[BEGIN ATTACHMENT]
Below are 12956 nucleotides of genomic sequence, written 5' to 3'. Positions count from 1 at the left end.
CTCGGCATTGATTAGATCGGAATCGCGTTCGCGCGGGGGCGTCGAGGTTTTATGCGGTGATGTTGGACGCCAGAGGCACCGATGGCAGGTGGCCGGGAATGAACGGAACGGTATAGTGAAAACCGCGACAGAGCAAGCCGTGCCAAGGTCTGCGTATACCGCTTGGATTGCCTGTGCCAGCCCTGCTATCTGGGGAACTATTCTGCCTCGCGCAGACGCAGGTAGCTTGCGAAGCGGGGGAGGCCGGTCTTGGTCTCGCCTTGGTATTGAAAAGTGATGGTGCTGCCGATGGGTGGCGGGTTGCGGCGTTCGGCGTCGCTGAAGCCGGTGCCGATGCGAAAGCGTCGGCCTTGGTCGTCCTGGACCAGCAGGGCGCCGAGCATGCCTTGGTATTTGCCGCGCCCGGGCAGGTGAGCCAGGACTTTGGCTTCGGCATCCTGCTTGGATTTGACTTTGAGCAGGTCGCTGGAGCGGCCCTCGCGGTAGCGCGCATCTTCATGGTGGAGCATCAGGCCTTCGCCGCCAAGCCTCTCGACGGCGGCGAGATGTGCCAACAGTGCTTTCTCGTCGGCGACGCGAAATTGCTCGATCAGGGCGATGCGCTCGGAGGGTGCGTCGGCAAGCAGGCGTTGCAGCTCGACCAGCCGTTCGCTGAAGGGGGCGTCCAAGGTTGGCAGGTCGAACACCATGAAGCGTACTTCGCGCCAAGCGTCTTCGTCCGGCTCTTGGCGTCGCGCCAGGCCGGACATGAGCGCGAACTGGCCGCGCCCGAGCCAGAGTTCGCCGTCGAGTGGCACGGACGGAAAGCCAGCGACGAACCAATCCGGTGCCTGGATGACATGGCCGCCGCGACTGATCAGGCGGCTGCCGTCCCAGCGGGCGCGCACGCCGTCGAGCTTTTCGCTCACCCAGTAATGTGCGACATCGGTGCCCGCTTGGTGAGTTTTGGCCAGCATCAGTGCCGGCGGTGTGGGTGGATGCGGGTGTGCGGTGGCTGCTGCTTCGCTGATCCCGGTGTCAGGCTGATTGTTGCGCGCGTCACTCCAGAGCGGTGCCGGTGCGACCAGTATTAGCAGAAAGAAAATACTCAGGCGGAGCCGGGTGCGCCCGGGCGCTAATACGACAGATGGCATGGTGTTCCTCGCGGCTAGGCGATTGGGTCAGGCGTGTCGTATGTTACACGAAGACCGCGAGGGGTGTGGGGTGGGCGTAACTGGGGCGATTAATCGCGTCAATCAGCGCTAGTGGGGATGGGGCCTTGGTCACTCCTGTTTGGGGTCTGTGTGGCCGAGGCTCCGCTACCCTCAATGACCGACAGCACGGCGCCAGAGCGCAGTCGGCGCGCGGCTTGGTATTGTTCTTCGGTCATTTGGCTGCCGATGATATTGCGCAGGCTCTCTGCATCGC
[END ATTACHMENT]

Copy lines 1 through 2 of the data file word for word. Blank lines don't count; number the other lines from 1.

Below are 12956 nucleotides of genomic sequence, written 5' to 3'. Positions count from 1 at the left end.
CTCGGCATTGATTAGATCGGAATCGCGTTCGCGCGGGGGCGTCGAGGTTTTATGCGGTGATGTTGGACGCCAGAGGCACCGATGGCAGGTGGCCGGGAATGAACGGAACGGTATAGTGAAAACCGCGACAGAGCAAGCCGTGCCAAGGTCTGCGTATACCGCTTGGATTGCCTGTGCCAGCCCTGCTATCTGGGGAACTATTCTGCCTCGCGCAGACGCAGGTAGCTTGCGAAGCGGGGGAGGCCGGTCTTGGTCTCGCCTTGGTATTGAAAAGTGATGGTGCTGCCGATGGGTGGCGGGTTGCGGCGTTCGGCGTCGCTGAAGCCGGTGCCGATGCGAAAGCGTCGGCCTTGGTCGTCCTGGACCAGCAGGGCGCCGAGCATGCCTTGGTATTTGCCGCGCCCGGGCAGGTGAGCCAGGACTTTGGCTTCGGCATCCTGCTTGGATTTGACTTTGAGCAGGTCGCTGGAGCGGCCCTCGCGGTAGCGCGCATCTTCATGGTGGAGCATCAGGCCTTCGCCGCCAAGCCTCTCGACGGCGGCGAGATGTGCCAACAGTGCTTTCTCGTCGGCGACGCGAAATTGCTCGATCAGGGCGATGCGCTCGGAGGGTGCGTCGGCAAGCAGGCGTTGCAGCTCGACCAGCCGTTCGCTGAAGGGGGCGTCCAAGGTTGGCAGGTCGAACACCATGAAGCGTACTTCGCGCCAAGCGTCTTCGTCCGGCTCTTGGCGTCGCGCCAGGCCGGACATGAGCGCGAACTGGCCGCGCCCGAGCCAGAGTTCGCCGTCGAGTGGCACGGACGGAAAGCCAGCGACGAACCAATCCGGTGCCTGGATGACATGGCCGCCGCGACTGATCAGGCGGCTGCCGTCCCAGCGGGCGCGCACGCCGTCGAGCTTTTCGCTCACCCAGTAATGTGCGACATCGGTGCCCGCTTGGTGAGTTTTGGCCAGCATCAGTGCCGGCGGTGTGGGTGGATGCGGGTGTGCGGTGGCTGCTGCTTCGCTGATCCCGGTGTCAGGCTGATTGTTGCGCGCGTCACTCCAGAGCGGTGCCGGTGCGACCAGTATTAGCAGAAAGAAAATACTCAGGCGGAGCCGGGTGCGCCCGGGCGCTAATACGACAGATGGCATGGTGTTCCTCGCGGCTAGGCGATTGGGTCAGGCGTGTCGTATGTTACACGAAGACCGCGAGGGGTGTGGGGTGGGCGTAACTGGGGCGATTAATCGCGTCAATCAGCGCTAGTGGGGATGGGGCCTTGGTCACTCCTGTTTGGGGTCTGTGTGGCCGAGGCTCCGCTACCCTCAATGACCGACAGCACGGCGCCAGAGCGCAGTCGGCGCGCGGCTTGGTATTGTTCTTCGGTCATTTGGCTGCCGATGATATTGCGCAGGCTCTCTGCATCGC